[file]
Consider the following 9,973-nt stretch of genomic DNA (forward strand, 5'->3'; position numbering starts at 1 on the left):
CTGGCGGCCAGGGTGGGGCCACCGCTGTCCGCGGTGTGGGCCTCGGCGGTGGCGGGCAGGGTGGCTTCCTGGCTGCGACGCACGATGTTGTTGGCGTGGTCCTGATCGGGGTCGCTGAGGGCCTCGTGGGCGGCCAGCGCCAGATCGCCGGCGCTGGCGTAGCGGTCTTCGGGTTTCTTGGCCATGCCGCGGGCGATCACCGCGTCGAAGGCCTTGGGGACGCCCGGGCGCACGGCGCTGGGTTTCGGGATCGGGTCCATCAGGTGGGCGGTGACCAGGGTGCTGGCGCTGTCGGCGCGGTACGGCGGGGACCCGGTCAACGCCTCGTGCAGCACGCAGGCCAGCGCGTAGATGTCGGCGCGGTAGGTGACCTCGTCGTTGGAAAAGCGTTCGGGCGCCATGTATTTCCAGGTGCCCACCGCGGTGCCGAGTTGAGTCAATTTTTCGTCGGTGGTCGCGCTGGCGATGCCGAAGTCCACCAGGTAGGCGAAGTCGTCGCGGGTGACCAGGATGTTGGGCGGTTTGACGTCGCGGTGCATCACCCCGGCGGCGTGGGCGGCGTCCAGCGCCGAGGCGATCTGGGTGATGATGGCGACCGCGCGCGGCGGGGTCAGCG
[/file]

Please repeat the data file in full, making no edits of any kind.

Consider the following 9,973-nt stretch of genomic DNA (forward strand, 5'->3'; position numbering starts at 1 on the left):
CTGGCGGCCAGGGTGGGGCCACCGCTGTCCGCGGTGTGGGCCTCGGCGGTGGCGGGCAGGGTGGCTTCCTGGCTGCGACGCACGATGTTGTTGGCGTGGTCCTGATCGGGGTCGCTGAGGGCCTCGTGGGCGGCCAGCGCCAGATCGCCGGCGCTGGCGTAGCGGTCTTCGGGTTTCTTGGCCATGCCGCGGGCGATCACCGCGTCGAAGGCCTTGGGGACGCCCGGGCGCACGGCGCTGGGTTTCGGGATCGGGTCCATCAGGTGGGCGGTGACCAGGGTGCTGGCGCTGTCGGCGCGGTACGGCGGGGACCCGGTCAACGCCTCGTGCAGCACGCAGGCCAGCGCGTAGATGTCGGCGCGGTAGGTGACCTCGTCGTTGGAAAAGCGTTCGGGCGCCATGTATTTCCAGGTGCCCACCGCGGTGCCGAGTTGAGTCAATTTTTCGTCGGTGGTCGCGCTGGCGATGCCGAAGTCCACCAGGTAGGCGAAGTCGTCGCGGGTGACCAGGATGTTGGGCGGTTTGACGTCGCGGTGCATCACCCCGGCGGCGTGGGCGGCGTCCAGCGCCGAGGCGATCTGGGTGATGATGGCGACCGCGCGCGGCGGGGTCAGCG